Mercedes E Class

Speaking of kit we won’t be getting in the UK: air suspension isn’t on the options list. Instead, we will get steel spring suspension with adaptive damping. This might not seem like a big deal, but our air-equipped European press car exhibited impressive body control over dips and crests and took the sting out of potholes and raised ironwork. With the state of our roads in the UK, it seems something of an oversight not to offer such a set-up to British buyers. 

But on a more positive note, the E-Class handles gamely for such a big car. It may lean a bit in corners, but there is plenty of grip and the steering is precise. Our test car’s rear-wheel steering made it surprisingly nimble on switchback roads, but again, that’s an option that UK buyers will be denied. The only real weakness is a spongy brake pedal that can rob you of confidence on the way into a corner.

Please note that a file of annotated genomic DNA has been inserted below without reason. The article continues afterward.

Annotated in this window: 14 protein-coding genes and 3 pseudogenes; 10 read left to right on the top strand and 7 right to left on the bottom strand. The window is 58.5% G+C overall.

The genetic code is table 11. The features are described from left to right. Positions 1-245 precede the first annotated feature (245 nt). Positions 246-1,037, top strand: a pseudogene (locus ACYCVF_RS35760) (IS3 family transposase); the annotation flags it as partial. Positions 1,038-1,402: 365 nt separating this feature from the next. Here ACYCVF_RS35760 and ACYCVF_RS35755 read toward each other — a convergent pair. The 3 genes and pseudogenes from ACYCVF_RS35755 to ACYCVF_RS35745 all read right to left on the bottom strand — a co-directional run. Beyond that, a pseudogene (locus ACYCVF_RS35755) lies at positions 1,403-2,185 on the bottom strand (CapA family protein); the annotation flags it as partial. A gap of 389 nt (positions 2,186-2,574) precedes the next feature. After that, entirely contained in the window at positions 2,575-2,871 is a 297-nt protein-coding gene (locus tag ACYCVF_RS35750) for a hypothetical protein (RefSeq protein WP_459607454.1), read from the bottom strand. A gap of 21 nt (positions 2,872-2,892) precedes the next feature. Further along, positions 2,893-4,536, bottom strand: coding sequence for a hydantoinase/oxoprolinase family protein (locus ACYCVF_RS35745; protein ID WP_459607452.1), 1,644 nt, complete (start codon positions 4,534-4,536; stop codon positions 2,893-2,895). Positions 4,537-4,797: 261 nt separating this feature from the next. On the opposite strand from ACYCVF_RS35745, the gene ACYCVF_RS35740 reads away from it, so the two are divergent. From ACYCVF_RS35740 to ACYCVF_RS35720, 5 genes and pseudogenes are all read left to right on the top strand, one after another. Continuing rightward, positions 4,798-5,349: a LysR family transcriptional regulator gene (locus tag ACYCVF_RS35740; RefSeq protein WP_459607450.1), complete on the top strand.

Indeed, it certainly feels more wieldy than its predecessor, which is impressive when you consider that this latest-generation car has grown in every direction – an expansion that’s most noticeable when sitting in the rear. Thanks to an additional 2cm having been added to the wheelbase, rear-seat passengers have more room to stretch out on longer journeys. 

Passengers will also find themselves surrounded by a much more striking interior design. Sharing a number of its styling cues with the EQE, it has a glitz and glamour that’s normally associated with a Gulfstream jet. Ostentatious ambient lighting and materials abound, and it all feels pleasingly well screwed together.

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